– 2 1/2 tablespoons fennel seeds

– 1 cup chopped dried turkish figs

– 1 cup chopped sour cherries

* Preheat oven to 300 degrees.

* Mix together all dry ingredients, except dried fruit.

* Whisk together maple syrup, olive oil, and egg whites.

* Stir wet ingredients into dry ingredients until evenly mixed.

* Spread granola evenly on a baking sheet.

* Bake 45 minute to an hour, until the granola has turned deep shade of brown. After half an hour of baking, toss granola with a spatula every 5 to 10 minutes so it does not burn.

* When it’s done baking, cool, and then toss in dried fruit.

* Store in freezer to keep it from going stale.

Spelt Bread


Growing up, I spent a lot of time in Home Depot. My parents love nothing more than a good kitchen renovation, except maybe gutting a barn to turn it into an office or laying their bathroom tiles, so I spent a lot of time waiting for them to pick tiles or wood. Unlike the time I spend in our big suburban grocery store, where they stocked Babysitters Club books that I could read while my mother bought dinner, at Home Depot there was no children’s paperback aisle.

This was a great disappointment to me, but fortunately trips to Home Depot were not a total loss. Right next store there was bread bakery. It may seem like this should not have been that exciting for someone who grew up with a constant supply of homemade sour dough, but this bread was nothing like my mother’s crusty, tangy, almost spongy boules. That bread, which formed the basis of almost every piece of toast or sandwich that I had during my formative years always seemed so wholesome and virtuous. It was the bread of educational science projects at school.

The breads at this bakery on the other hand were soft, nearly crustless loaves made with yeast from packets not the air. And the loaves were packed with raisins, sun-dried tomatoes, or other indulgent ingredient of the ’90s. The bakery always had a big cutting board lined with open loaves of bread and you could  pick your flavor and have a sample slice smeared with soft butter from a huge tub. Basically, these loaves were the bread equivalent of the The Babysitters’ Club: a treat to buy off whiny-kids, but not virtuous enough for everyday consumption.

I had not thought about that bread in years, but last weekend I made the first loaf of bread I’ve made since my elementary school science project days. It’s a spelt bread and it reminded me immediately of the bread shop next to Home Depot, because its texture is so similar to those special slices of bread that bought my limited patience as a child.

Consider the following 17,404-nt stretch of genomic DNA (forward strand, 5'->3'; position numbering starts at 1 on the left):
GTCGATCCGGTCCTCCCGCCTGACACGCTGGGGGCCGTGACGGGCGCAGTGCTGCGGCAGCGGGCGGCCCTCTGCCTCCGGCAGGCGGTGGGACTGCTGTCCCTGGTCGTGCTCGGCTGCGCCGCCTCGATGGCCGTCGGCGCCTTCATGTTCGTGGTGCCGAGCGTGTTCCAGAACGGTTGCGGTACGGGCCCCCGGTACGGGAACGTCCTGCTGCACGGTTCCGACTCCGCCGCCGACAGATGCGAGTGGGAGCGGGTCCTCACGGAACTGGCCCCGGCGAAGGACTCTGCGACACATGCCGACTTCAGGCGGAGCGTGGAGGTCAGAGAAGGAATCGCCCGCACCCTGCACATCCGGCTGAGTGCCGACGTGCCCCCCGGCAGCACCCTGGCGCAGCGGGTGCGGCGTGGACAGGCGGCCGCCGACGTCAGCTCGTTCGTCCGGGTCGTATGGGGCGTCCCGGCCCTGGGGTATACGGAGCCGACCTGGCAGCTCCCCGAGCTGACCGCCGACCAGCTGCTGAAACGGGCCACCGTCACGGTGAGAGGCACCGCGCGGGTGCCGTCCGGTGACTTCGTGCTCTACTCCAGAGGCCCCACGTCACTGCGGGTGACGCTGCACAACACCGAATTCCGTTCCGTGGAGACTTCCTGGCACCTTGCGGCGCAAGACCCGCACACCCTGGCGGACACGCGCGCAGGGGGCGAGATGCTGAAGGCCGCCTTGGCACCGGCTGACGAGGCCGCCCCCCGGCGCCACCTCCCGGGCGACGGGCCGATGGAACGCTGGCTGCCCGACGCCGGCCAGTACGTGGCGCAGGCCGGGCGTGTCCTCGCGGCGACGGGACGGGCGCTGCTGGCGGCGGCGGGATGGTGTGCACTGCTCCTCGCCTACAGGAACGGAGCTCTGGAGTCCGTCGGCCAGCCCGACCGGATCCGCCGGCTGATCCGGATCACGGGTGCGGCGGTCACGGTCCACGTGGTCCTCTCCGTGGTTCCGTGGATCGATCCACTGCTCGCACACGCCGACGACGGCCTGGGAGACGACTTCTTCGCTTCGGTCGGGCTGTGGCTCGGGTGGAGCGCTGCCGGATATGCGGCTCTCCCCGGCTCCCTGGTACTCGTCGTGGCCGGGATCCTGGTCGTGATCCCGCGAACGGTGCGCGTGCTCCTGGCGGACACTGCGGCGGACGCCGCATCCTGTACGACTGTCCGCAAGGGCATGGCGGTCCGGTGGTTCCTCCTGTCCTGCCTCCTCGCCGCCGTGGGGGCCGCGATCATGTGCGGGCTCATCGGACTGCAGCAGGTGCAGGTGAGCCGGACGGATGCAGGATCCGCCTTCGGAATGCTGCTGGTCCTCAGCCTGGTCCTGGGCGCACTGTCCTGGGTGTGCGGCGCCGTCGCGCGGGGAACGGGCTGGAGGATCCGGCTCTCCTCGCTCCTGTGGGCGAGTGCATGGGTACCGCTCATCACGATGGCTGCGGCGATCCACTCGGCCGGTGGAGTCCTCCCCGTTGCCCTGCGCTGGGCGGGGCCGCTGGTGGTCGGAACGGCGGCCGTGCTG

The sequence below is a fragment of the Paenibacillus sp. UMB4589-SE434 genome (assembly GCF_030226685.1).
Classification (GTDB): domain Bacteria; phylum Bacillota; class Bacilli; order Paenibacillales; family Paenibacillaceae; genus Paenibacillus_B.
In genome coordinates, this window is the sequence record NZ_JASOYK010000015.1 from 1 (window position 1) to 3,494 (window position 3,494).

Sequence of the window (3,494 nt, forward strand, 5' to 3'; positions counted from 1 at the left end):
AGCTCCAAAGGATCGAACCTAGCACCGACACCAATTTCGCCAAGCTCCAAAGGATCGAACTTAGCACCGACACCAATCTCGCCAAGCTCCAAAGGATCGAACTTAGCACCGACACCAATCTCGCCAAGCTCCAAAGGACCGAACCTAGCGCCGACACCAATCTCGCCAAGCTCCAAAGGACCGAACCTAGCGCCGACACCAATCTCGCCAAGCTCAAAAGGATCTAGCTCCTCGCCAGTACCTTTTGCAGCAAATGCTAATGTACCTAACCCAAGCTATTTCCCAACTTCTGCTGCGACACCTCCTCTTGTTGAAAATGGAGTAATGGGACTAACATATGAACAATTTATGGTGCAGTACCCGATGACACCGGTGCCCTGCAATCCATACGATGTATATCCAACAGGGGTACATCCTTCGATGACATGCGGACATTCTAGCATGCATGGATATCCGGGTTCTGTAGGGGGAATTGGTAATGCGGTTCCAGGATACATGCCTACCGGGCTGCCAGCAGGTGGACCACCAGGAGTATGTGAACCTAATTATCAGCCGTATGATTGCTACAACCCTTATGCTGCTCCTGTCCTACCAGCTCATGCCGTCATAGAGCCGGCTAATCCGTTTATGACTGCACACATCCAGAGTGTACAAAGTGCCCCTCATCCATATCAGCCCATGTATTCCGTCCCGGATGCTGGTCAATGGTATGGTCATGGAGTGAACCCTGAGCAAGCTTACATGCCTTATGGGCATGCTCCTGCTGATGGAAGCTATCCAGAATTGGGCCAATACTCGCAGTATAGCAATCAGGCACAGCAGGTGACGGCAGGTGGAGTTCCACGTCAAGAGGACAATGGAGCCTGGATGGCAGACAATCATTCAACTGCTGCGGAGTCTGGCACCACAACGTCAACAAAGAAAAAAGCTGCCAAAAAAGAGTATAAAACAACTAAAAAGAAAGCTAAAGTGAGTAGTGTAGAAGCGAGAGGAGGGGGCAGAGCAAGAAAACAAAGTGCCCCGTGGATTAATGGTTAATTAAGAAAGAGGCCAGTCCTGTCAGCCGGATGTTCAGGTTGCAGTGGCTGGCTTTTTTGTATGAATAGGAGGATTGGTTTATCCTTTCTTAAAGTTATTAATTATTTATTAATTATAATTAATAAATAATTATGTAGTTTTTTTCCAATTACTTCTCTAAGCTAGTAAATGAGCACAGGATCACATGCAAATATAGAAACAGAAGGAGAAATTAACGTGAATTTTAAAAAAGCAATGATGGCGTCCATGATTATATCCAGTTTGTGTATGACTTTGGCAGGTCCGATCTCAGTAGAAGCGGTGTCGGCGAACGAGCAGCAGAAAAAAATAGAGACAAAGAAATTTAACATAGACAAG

Unlike sourdough, this bread does not have the makings of a science project. Frankly, it’s barely a cooking project. It’s one of the easiest recipes I’ve ever seen. The dough comes together in minutes, and then suddenly you have had what turns out to be the deeply satisfying experience of making your own loaf of bread.


It’s a spelt bread, so very low gluten and it’s packed with seeds and raisins. It’s excellent buttered out of the oven or toasted the next day. I ended up slicing up half of it and freezing. From our freezer it has toasted up nicely into the base for many tartines.

Spelt Bread:

This recipe comes from The Guilt-Free Gourmet by Jordan and Jessica Bourke. I was recently given the book as a gift. It was the perfect gift because I never would have bought a book with that title myself, but the pictures are beautiful and if this recipe is any indication it’s got great recipes for reliable standbys. I’m sold. 


– 3 2/3 cups spelt flour

– 1 teaspoon baking powder

– 1 teaspoon baking soda

– 1 teaspoon sea salt

– 1/3 cup golden raisins

– 1/2 cup pepitas (pumpkin seeds)

– 1/2 cup sunflower seeds

– 1 tablespoon molasses

– 2 1/3 cups warm water

* Butter an 8-inch loaf pan

* Preheat the oven to 350 degrees

* Mix together all dry ingredients including raisins and seeds.

* Dissolve molasses in warm water.

* Stir water and molasses mixture in to dry ingredients until well combined.

* Pour into prepared loaf pan.

* Bake 1 hour, until tester comes out clean.

* After 10 minutes, remove from pan and allow to cool on rack.

* Serve warm with butter, as toast, or as open face sandwich. (Thus far I’ve had one sandwich with white beans, red pepper and egg and one grilled cheese with spinach. Both were delicious.)